Liberals hope relief at getting a deal will trump anger over concessions
Tories accuse Trudeau of "capitulating'' to US President Donald Trump as united NAFTA front collapses.
OTTAWA—The united partisan front maintained in Canada throughout 14 months of tortuous negotiations on NAFTA evaporated the moment a new agreement was announced, with political opponents scrambling Monday to ensure Justin Trudeau gets no credit for reaching a new continental trade deal—and reaps the maximum political damage for the concessions made.
Conservatives accused the prime minister Oct. 1 of “capitulating” to U.S. President Donald Trump.
“Now Justin Trudeau has to explain how we have a worse deal than NAFTA,” said Conservative Leader Andrew Scheer.
“Under this deal, Trudeau backed down on protecting Canada’s dairy farmers, he backed down on Canadian control on our auto industry, he backed down on Canadian sovereignty on setting prescription drug prices for Canadians.”
New Democrats similarly accused Trudeau of “caving in” to Trump and winding up with a worse deal than NAFTA.
Meanwhile, the common front the Trudeau government had forged with provincial and territorial leaders was also unravelling—particularly in Quebec where anger over the concession to allow more American access to Canada’s supply-managed dairy, poultry and egg sectors boiled over just as Quebecers were heading to the polls.
But while politicians hyperventilated, business leaders were largely heaving a sigh of relief that the deal, whatever its deficiencies, has averted an even worse scenario: no trade agreement at all with the U.S. and the prospect of Trump following through on his threat to impose economically devastating tariffs on Canadian-made autos and auto parts.
Even Canada’s chicken farmers, despite their disappointment at giving up market share to U.S. producers, expressed relief that “over a year of uncertainty” was finally over.
With the clock ticking down to a federal election next October, Trudeau is clearly hoping voters will be similarly more relieved at getting a deal than outraged at the concessions required to achieve it.
His biggest challenge will likely be soothing the anger of dairy farmers in Quebec, where his Liberals are hoping to make gains. But he is promising to compensate farmers for their loss of market share and has a year in which to make the case for the agreement in his home province.
As for his political opponents’ accusations that he caved in to Trump, Trudeau’s decision at the outset to involve prominent Conservatives and labour leaders in the negotiations is already helping to insulate him from the harshest partisan criticisms.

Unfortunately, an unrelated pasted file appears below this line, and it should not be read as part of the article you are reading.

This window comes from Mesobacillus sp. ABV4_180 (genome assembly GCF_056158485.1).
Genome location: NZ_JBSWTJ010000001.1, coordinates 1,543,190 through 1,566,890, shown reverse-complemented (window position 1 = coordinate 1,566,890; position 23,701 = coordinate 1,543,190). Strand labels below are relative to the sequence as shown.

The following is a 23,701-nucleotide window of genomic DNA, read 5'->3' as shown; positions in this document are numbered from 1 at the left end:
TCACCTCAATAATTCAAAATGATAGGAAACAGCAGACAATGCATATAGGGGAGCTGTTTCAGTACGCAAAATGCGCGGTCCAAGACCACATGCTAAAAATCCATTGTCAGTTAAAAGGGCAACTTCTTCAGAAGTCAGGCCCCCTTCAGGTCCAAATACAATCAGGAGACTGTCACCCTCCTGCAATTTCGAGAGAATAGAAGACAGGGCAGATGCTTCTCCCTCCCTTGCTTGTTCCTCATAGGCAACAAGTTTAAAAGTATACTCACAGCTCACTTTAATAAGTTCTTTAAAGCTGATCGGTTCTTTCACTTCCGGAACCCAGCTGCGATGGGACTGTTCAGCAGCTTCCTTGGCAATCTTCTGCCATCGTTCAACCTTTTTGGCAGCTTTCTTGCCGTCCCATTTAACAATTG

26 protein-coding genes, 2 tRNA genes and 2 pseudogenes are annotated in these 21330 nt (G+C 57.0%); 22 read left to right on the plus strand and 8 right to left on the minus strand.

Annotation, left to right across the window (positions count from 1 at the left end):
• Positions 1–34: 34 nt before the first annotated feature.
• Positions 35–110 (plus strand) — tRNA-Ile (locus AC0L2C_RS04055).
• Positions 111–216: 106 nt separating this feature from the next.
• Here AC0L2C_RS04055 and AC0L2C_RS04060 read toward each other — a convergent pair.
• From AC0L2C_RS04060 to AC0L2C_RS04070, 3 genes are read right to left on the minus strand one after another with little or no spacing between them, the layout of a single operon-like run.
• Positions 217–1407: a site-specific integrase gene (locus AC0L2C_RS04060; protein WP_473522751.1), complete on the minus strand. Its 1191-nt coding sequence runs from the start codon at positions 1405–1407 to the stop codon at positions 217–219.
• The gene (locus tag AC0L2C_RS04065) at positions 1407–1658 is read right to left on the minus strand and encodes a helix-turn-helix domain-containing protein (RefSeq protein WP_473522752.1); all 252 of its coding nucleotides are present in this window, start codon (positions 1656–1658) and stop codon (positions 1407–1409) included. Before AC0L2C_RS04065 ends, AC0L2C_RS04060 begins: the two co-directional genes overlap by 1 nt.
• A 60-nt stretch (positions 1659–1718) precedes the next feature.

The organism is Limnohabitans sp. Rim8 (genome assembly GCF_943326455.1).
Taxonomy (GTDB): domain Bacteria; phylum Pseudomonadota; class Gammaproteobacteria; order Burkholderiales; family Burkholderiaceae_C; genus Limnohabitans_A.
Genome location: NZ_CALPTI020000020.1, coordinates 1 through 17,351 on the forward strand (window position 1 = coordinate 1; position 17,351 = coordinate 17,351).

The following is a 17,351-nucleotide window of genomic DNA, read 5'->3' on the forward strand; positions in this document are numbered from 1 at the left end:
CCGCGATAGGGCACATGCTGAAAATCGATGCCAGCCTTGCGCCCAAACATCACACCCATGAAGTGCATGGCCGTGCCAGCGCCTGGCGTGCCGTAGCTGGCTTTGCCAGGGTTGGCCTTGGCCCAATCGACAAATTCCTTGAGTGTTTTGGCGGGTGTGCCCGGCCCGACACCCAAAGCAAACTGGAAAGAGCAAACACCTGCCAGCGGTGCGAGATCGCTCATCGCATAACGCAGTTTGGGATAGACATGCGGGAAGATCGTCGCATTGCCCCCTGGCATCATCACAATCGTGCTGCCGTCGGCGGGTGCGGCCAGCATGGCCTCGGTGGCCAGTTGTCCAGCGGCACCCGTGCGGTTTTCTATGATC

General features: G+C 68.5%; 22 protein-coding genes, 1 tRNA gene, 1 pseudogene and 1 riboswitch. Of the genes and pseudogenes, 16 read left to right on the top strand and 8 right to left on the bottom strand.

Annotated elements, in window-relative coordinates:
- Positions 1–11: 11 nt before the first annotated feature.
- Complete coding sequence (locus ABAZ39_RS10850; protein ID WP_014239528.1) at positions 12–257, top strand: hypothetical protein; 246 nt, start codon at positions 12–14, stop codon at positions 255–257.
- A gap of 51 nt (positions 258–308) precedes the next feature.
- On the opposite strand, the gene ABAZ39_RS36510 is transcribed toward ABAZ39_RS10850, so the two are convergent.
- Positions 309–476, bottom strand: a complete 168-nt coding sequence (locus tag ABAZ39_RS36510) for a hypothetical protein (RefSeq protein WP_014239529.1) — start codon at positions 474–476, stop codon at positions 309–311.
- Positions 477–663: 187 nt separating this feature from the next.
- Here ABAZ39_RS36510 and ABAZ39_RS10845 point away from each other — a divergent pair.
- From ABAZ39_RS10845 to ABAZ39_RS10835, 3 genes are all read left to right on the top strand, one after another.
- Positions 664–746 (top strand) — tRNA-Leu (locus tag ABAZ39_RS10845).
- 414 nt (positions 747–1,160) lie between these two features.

Scheer’s depiction of the deal as utter capitulation to Trump’s demands was starkly contradicted Monday by former Conservative prime minister Brian Mulroney, who negotiated the original free trade agreement with the U.S. and helped advise the Trudeau government. He called the United States-Mexico-Canada Agreement “a highly significant achievement for Canada” that will benefit all three countries.
“I said at the beginning that there is no Conservative way or Liberal way to negotiate a free trade agreement—there is only a Canadian way,” Mulroney said in a written statement. “This has been the government’s approach as well and I commend all—from the prime minister on down—who contributed to writing this vital new chapter in the ongoing drive for greater Canadian strength and prosperity.”
Rona Ambrose, former interim Conservative leader and a member of Trudeau’s NAFTA advisory council, tweeted her “congrats to Team Canada,” predicting that the deal will “help ease investor anxiety, stabilize trade-exposed sectors and reassure the world that North America remains committed to free trade.”
While the deal isn’t perfect, fellow advisory council member and former Conservative cabinet minister James Moore tweeted that the bottom line is, “free trade faced its greatest threat to date and free trade won.”
Unifor president Jerry Dias, whose union represents auto workers, noted that many of the key victories in the new deal were what’s not in it—a reference to radical demands initially made by the Trump administration and which ultimately were dropped, including demands for a five-year sunset clause and elimination of an impartial dispute-resolution mechanism.
Dias, Canadian Labour Congress president Hassan Yussuf and Teamsters Canada president Francois Laporte all welcomed enforceable labour standards and some other provisions in the new deal, while expressing concern about other aspects—notably the failure to persuade Trump to lift the crippling tariffs imposed last spring on Canadian steel and aluminum. That lapse prompted the United Steelworkers to blast the deal for selling out their sector.
However, Trudeau has a year in which to resolve that issue before he must face the electorate. And Foreign Affairs Minister Chrystia Freeland expressed hope that the tariff issue can be resolved now that the new trade deal has put “a little wind in our sails.”